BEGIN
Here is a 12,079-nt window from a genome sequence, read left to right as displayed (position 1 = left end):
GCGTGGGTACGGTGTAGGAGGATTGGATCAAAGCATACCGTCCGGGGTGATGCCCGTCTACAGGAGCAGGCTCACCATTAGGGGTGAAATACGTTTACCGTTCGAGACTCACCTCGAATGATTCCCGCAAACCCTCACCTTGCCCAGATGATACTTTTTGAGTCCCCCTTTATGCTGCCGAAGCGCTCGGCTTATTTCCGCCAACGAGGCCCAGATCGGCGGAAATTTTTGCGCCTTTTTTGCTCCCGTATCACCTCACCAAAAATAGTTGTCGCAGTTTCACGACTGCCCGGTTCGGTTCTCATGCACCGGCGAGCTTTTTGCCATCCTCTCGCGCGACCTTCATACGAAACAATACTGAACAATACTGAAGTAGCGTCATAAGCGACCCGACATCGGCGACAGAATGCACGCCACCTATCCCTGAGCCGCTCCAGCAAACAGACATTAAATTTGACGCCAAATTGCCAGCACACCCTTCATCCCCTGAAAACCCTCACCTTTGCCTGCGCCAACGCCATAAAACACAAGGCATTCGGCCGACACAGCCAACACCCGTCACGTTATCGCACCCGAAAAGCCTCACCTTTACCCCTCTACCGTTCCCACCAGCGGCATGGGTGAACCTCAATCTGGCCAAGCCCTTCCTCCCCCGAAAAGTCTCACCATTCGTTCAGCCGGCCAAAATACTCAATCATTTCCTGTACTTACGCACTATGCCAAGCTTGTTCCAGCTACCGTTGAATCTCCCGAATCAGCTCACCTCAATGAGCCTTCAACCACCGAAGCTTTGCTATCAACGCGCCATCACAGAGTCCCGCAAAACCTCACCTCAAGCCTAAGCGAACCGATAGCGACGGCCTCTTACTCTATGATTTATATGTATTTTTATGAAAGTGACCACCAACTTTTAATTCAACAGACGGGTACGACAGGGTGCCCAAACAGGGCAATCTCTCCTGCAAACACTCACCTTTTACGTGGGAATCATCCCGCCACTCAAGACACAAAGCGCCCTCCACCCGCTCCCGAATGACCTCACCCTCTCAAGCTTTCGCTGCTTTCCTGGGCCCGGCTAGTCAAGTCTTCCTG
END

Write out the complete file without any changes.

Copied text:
Here is a 12,079-nt window from a genome sequence, read left to right as displayed (position 1 = left end):
GCGTGGGTACGGTGTAGGAGGATTGGATCAAAGCATACCGTCCGGGGTGATGCCCGTCTACAGGAGCAGGCTCACCATTAGGGGTGAAATACGTTTACCGTTCGAGACTCACCTCGAATGATTCCCGCAAACCCTCACCTTGCCCAGATGATACTTTTTGAGTCCCCCTTTATGCTGCCGAAGCGCTCGGCTTATTTCCGCCAACGAGGCCCAGATCGGCGGAAATTTTTGCGCCTTTTTTGCTCCCGTATCACCTCACCAAAAATAGTTGTCGCAGTTTCACGACTGCCCGGTTCGGTTCTCATGCACCGGCGAGCTTTTTGCCATCCTCTCGCGCGACCTTCATACGAAACAATACTGAACAATACTGAAGTAGCGTCATAAGCGACCCGACATCGGCGACAGAATGCACGCCACCTATCCCTGAGCCGCTCCAGCAAACAGACATTAAATTTGACGCCAAATTGCCAGCACACCCTTCATCCCCTGAAAACCCTCACCTTTGCCTGCGCCAACGCCATAAAACACAAGGCATTCGGCCGACACAGCCAACACCCGTCACGTTATCGCACCCGAAAAGCCTCACCTTTACCCCTCTACCGTTCCCACCAGCGGCATGGGTGAACCTCAATCTGGCCAAGCCCTTCCTCCCCCGAAAAGTCTCACCATTCGTTCAGCCGGCCAAAATACTCAATCATTTCCTGTACTTACGCACTATGCCAAGCTTGTTCCAGCTACCGTTGAATCTCCCGAATCAGCTCACCTCAATGAGCCTTCAACCACCGAAGCTTTGCTATCAACGCGCCATCACAGAGTCCCGCAAAACCTCACCTCAAGCCTAAGCGAACCGATAGCGACGGCCTCTTACTCTATGATTTATATGTATTTTTATGAAAGTGACCACCAACTTTTAATTCAACAGACGGGTACGACAGGGTGCCCAAACAGGGCAATCTCTCCTGCAAACACTCACCTTTTACGTGGGAATCATCCCGCCACTCAAGACACAAAGCGCCCTCCACCCGCTCCCGAATGACCTCACCCTCTCAAGCTTTCGCTGCTTTCCTGGGCCCGGCTAGTCAAGTCTTCCTG